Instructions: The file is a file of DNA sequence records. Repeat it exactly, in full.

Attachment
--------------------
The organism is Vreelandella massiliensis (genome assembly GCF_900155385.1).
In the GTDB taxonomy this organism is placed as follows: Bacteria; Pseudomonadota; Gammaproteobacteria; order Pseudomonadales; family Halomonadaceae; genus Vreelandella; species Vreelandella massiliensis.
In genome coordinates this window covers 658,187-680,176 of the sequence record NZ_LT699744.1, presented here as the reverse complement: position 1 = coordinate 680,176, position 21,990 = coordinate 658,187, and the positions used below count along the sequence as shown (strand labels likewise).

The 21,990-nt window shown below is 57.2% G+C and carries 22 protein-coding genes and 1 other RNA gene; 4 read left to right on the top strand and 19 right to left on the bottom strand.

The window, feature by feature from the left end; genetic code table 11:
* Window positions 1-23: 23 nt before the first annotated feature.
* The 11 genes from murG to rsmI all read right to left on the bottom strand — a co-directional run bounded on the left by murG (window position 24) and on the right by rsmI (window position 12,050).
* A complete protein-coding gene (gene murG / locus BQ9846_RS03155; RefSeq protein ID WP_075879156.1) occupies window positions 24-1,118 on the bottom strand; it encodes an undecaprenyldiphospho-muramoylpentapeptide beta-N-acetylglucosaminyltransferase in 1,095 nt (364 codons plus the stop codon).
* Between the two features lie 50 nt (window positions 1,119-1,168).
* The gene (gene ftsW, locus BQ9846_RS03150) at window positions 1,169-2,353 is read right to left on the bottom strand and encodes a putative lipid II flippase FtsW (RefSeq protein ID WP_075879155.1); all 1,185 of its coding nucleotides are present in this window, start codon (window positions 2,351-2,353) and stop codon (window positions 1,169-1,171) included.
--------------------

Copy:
The organism is Vreelandella massiliensis (genome assembly GCF_900155385.1).
In the GTDB taxonomy this organism is placed as follows: Bacteria; Pseudomonadota; Gammaproteobacteria; order Pseudomonadales; family Halomonadaceae; genus Vreelandella; species Vreelandella massiliensis.
In genome coordinates this window covers 658,187-680,176 of the sequence record NZ_LT699744.1, presented here as the reverse complement: position 1 = coordinate 680,176, position 21,990 = coordinate 658,187, and the positions used below count along the sequence as shown (strand labels likewise).

The 21,990-nt window shown below is 57.2% G+C and carries 22 protein-coding genes and 1 other RNA gene; 4 read left to right on the top strand and 19 right to left on the bottom strand.

The window, feature by feature from the left end; genetic code table 11:
* Window positions 1-23: 23 nt before the first annotated feature.
* The 11 genes from murG to rsmI all read right to left on the bottom strand — a co-directional run bounded on the left by murG (window position 24) and on the right by rsmI (window position 12,050).
* A complete protein-coding gene (gene murG / locus BQ9846_RS03155; RefSeq protein ID WP_075879156.1) occupies window positions 24-1,118 on the bottom strand; it encodes an undecaprenyldiphospho-muramoylpentapeptide beta-N-acetylglucosaminyltransferase in 1,095 nt (364 codons plus the stop codon).
* Between the two features lie 50 nt (window positions 1,119-1,168).
* The gene (gene ftsW, locus BQ9846_RS03150) at window positions 1,169-2,353 is read right to left on the bottom strand and encodes a putative lipid II flippase FtsW (RefSeq protein ID WP_075879155.1); all 1,185 of its coding nucleotides are present in this window, start codon (window positions 2,351-2,353) and stop codon (window positions 1,169-1,171) included.